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Erkins v. Alaska Trustee, LLC

Supreme Court of Alaska

July 31, 2015


Appeal from the Superior Court of the State of Alaska, No. 3AN-08-09144 CI Third Judicial District, Anchorage, John Suddock, Judge.

Appearances: Gregory T. Erkins, pro se, Anchorage, Appellant.

Nelson G. Page, Burr, Pease & Kurtz, Anchorage, for Appellees.

Before: Fabe, Chief Justice, Winfree, Stowers, Maassen, and Bolger, Justices.


STOWERS, Justice.


This is the second appeal filed by the debtor in this foreclosure case. The debtor alleges that he was incapacitated when he entered into the loan contract and attempted to use this defense against a bank that was a subsequent purchaser of the note. In the first appeal we held that summary judgment had been improperly granted to the bank.[1] On remand, the superior court granted summary judgment on different grounds, concluding that the bank was a holder in due course and thus immune from the debtor's incapacity defense. We agree with the superior court and affirm.


Because this is our second time reviewing the facts of this case, we confine our discussion to the facts relevant to this appeal.

In March 2000 Gregory T. Erkins was injured in an automobile accident and began taking strong pain medication. Erkins continued working sporadically while he was taking the medication. In early October 2004 Erkins obtained an $80, 000 loan from Ameriquest secured by a deed of trust on a property he owned in Anchorage. This loan carried monthly payments of around $500. Erkins negotiated the terms of this loan and signed the paperwork from his home - he was allegedly "unable to drive because of [the] pain medication." Approximately four months later, in 2005, Erkins obtained a second loan on the property, also from Ameriquest, this time in the amount of $142, 477. Erkins alleges he was told that payments would remain around $500 per month, but the second loan actually carried monthly payments of $962.30. The deed of trust for the second loan was recorded in March 2005. Erkins used part of the proceeds from the second loan to pay off the first loan.

JPMorgan Chase Bank, N.A. purchased the loan in February 2005. JPMorgan's records reflect that the note was endorsed to JPMorgan as trustee, and physical possession of the note was also transferred at that time. A document titled "Assignment of Deed of Trust" reflects an assignment from Ameriquest to the Bank of New York Trust Company, N.A. as successor to JPMorgan and is dated February 28, 2005, but was not recorded until November 29, 2007, nearly three years later. An assistant vice president for Wilshire Credit Corporation, the entity that serviced the loan for Bank of New York, declared in an affidavit that the loan was current when Wilshire began servicing it for Bank of New York in August 2005.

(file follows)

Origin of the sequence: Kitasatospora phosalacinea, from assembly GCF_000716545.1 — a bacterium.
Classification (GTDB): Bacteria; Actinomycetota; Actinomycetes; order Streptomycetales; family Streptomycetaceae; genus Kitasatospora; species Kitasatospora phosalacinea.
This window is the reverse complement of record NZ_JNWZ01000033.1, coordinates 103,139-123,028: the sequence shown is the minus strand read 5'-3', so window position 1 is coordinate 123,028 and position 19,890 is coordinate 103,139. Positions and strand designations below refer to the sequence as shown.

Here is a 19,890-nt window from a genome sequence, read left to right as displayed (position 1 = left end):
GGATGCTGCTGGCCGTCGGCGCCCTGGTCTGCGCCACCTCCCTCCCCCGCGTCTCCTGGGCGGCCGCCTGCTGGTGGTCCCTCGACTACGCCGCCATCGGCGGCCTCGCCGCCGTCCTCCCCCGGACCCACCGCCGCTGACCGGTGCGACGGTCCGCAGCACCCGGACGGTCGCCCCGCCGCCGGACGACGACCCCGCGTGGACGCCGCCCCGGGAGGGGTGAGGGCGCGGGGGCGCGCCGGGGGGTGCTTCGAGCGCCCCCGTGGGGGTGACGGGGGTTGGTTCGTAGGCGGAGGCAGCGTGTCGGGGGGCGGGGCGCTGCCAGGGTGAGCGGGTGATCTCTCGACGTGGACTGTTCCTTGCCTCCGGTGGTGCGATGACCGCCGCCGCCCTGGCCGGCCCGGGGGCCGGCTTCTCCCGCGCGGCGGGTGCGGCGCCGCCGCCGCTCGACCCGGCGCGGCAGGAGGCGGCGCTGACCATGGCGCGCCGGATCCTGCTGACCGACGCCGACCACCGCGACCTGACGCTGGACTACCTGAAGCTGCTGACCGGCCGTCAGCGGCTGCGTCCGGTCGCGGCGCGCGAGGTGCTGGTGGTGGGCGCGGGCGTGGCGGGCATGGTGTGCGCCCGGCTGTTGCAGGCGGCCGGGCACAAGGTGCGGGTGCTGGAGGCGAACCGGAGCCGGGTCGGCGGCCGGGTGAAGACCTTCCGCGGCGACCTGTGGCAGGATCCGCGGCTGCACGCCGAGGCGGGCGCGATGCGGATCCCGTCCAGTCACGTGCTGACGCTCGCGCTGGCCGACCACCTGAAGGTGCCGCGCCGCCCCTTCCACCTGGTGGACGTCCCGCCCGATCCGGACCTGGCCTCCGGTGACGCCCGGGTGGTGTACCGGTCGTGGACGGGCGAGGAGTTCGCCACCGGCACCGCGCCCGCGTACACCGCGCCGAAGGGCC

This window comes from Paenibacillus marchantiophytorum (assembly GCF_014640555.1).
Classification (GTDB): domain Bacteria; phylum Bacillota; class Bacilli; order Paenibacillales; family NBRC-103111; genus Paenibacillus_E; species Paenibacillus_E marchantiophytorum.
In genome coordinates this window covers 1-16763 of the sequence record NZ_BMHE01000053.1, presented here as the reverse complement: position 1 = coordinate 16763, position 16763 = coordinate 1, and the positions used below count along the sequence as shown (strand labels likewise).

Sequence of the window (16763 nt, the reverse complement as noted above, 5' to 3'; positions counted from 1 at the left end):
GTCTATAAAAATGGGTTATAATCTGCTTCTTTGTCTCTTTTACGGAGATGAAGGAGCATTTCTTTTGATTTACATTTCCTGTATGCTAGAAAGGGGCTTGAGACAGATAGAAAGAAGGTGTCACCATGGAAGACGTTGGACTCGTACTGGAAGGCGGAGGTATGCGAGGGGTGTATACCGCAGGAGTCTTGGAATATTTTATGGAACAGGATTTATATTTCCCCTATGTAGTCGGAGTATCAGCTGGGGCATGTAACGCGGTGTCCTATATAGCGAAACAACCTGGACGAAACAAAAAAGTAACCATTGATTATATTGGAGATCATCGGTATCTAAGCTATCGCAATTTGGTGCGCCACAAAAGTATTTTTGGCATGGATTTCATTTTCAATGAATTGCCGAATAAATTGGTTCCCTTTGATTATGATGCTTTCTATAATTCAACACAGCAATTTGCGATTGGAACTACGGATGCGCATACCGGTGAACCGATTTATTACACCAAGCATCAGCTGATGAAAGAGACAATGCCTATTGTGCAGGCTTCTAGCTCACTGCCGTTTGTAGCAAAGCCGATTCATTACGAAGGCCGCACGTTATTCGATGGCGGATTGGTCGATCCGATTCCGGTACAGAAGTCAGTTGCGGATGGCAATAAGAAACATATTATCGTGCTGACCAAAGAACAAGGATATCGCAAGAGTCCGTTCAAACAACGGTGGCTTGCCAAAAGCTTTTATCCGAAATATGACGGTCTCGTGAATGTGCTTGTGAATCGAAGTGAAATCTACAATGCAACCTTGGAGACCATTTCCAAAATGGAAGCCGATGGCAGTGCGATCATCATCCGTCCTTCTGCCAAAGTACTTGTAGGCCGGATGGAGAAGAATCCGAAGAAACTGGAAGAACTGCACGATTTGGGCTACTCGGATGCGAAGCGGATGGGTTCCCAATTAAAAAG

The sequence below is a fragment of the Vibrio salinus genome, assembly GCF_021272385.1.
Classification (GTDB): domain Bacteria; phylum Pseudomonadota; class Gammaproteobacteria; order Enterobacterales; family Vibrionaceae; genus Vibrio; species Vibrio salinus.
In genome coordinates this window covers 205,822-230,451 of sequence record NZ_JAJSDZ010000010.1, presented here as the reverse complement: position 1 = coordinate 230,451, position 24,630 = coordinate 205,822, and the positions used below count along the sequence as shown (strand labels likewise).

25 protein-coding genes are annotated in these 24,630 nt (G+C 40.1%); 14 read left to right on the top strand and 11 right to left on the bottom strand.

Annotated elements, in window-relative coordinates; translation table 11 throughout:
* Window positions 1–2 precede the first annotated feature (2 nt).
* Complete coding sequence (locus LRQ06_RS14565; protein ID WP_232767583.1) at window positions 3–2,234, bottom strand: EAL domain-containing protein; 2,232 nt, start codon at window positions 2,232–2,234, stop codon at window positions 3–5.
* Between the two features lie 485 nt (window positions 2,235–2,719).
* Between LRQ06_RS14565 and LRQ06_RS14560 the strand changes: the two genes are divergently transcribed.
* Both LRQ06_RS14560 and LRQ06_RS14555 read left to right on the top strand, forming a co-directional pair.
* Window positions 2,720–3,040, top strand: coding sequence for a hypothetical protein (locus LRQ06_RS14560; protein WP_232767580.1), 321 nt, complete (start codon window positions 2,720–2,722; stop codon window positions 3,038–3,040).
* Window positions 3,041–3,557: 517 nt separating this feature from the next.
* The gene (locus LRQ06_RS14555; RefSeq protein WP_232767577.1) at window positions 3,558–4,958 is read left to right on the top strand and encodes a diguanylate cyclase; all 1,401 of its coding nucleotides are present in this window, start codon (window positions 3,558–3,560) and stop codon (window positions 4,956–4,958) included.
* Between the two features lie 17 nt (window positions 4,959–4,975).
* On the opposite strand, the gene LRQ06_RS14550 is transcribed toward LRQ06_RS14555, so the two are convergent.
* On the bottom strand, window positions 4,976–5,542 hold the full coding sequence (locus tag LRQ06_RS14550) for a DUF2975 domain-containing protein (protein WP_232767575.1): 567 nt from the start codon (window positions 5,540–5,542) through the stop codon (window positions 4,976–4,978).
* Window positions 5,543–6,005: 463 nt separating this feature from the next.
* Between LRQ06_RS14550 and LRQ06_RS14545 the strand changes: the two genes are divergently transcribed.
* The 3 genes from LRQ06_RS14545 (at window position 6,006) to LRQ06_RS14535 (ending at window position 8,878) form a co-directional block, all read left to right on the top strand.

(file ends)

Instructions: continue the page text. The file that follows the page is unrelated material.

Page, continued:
Erkins paid his monthly payments in full and on time from the first payment in April 2005 until January 2007, when Wilshire notified Erkins that one of his checks had bounced. Erkins refused to make any more payments until Wilshire lowered his payments to $500. When Wilshire declined to do so, Erkins stopped making regular payments. He continued making sporadic payments until July 2007, at which point he stopped altogether. After the loan fell into delinquency, Bank of New York initiated foreclosure proceedings.

In July 2008 Erkins filed suit against Alaska Trustee, LLC, Bank of New York, and JPMorgan[2] in the superior court, alleging fraud and misrepresentation, among other claims. In October, Bank of New York presented an offer to Erkins in the form of a "proposed forbearance agreement, " which provided that it would stay the pending foreclosure proceedings if Erkins met certain conditions.[3] Erkins signed the forbearance agreement. Bank of New York moved for summary judgment, arguing that Erkins had waived his claims through a clause in the forbearance agreement. The superior court granted summary judgment, ruling "that defendants [were] not liable for any tort of Ameriquest" and that Erkins "released his claims in . . . the forbearance agreement."

Erkins appealed, and we reversed in part, holding that although the superior court did not err in concluding that the "defendants could not be held liable for the alleged torts of Ameriquest, " it had erred in granting summary judgment based on the ...

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